RCSI Student Innovation Challenge concepts funded and launched by HRB

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Student Innovation Challenge 2019

An RCSI Student Innovation Challenge concept was approved for funding and launched by the Health Research Board (HRB) earlier this week.

As part of the 2018 Student Innovation Challenge, RCSI Research Summer School (RSS) students were challenged to develop a cost-effective means of raising awareness among patients and clinicians of underlying bleeding disorders such as von Willebrand disease (VWD) in young adult females suffering from heavy menstrual bleeding.

Dr Michelle Lavin and Prof. James O’Donnell combined some of the proposed solutions with parallel plans to disseminate their research on VWD in Ireland into an application to the HRB’s Knowledge Exchange and Dissemination (KEDS) programme.

Following international peer review, this application, entitled ‘KEDS LoVIC-Kids: Improving public awareness of abnormal bleeding symptoms programme’, was approved and launched by the CEO of HRB, Dr Darrin Morrissey.

Organised by the RSS and the RCSI Office of Research and Innovation, the annual RCSI Student Innovation Challenge provides students with the opportunity to develop ideas and innovations that have the potential to solve some of the biggest challenges in healthcare. Students responded with truly creative and innovative solutions, which were pitched to a panel of health innovation and venture capital judges.

“As heavy menstrual bleeding is a health issue that can be identified during teenage years, the input from students for campaign ideas to reach this cohort is hugely valuable as they are speaking to their peers,” said Dr Michelle Lavin from RCSI’s Department of Molecular and Cellular Therapeutics and the Clinical Lead for coagulation haematology research in Irish Centre for Vascular Biology (ICVB).

Dr Lavin added: “The Research Summer School and the Student Innovation Challenge provide unique platforms for academic researchers to engage with students and we are very excited to have them continue their involvement with this work as we roll out campaigns to health care practitioners and the public.”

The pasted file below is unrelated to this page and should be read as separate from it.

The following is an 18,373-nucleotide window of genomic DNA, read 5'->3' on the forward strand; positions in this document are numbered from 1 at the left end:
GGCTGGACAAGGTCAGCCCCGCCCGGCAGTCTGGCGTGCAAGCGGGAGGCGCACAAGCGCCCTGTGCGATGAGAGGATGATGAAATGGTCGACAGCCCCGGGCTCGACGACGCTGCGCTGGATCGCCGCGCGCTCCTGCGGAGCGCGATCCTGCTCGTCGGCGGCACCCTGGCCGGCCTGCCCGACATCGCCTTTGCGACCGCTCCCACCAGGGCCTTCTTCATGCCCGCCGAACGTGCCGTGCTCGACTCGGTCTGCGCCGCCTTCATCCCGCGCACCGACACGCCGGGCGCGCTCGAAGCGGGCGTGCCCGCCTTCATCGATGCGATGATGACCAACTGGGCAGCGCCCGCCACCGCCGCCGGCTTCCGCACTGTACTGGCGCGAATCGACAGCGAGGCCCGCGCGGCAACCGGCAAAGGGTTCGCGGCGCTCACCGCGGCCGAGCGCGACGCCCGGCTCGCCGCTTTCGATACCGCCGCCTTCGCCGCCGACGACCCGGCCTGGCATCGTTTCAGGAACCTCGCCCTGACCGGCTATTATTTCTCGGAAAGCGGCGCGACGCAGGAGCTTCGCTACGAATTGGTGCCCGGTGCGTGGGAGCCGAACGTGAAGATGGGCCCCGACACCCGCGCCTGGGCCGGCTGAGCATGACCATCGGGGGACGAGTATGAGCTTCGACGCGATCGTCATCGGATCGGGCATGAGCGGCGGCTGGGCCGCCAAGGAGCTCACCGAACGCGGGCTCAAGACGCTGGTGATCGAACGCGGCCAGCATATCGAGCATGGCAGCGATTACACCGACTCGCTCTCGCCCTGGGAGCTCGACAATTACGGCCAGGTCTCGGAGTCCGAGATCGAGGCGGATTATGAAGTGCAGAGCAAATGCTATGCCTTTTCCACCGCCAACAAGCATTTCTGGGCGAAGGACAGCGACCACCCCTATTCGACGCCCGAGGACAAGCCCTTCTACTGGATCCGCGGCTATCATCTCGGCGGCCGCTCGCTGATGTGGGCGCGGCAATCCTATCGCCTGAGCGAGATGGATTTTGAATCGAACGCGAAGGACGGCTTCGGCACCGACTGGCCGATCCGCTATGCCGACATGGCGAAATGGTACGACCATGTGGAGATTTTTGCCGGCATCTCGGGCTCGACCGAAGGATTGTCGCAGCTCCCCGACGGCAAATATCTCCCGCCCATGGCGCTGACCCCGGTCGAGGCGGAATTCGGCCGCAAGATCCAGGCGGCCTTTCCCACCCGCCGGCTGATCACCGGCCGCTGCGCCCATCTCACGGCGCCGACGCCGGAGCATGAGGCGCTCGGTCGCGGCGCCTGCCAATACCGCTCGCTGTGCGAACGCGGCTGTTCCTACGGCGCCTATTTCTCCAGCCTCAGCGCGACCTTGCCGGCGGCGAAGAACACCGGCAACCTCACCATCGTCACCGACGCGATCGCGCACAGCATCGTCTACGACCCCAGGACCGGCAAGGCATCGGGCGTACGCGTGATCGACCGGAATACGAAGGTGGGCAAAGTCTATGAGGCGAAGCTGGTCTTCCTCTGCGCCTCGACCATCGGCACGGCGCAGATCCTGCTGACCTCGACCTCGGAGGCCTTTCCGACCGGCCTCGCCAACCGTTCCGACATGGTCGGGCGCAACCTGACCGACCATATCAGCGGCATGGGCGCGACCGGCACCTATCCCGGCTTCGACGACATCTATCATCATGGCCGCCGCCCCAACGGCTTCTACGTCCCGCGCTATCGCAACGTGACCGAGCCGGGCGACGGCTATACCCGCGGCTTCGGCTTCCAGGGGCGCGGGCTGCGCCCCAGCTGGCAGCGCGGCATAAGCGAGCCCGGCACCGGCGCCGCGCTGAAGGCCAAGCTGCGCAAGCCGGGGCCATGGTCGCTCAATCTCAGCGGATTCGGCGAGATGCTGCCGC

Speaking at the KEDS LoVIC-Kids launch, Dr Morrissey said: “This project is an exemplar of the type of projects the KEDS scheme aims to fund – bring research from the academic setting into everyday clinical practice and into the wider public domain through awareness campaigns. Our international reviewers particularly noted the value of student contributions to the proposal, and commended their role in designing campaigns to reach their peers.”

Students attending the launch event were delighted to hear how their work fed into the funding proposal, seeing their work transition from the innovation challenge into real-world application.

“This challenge was really interesting as it demonstrated the importance of awareness around research knowledge and best practice, both for doctors meeting patients every day and for the public to know what is normal or not,” said Aoife Reilly, a third-year Undergraduate medical student.

“It is inspiring to hear from Dr Morrissey and Dr Lavin how our ideas will soon be out there promoting this campaign, and I’m really looking forward to continuing my involvement,” she added.

RCSI is ranked among the top 250 (top 2%) of universities worldwide in the Times Higher Education World University Rankings (2018), and its research is ranked first in Ireland for citations. It is an international not-for-profit health sciences institution, with its headquarters in Dublin, focused on education and research to drive improvements in human health worldwide. RCSI is a signatory of the Athena SWAN Charter.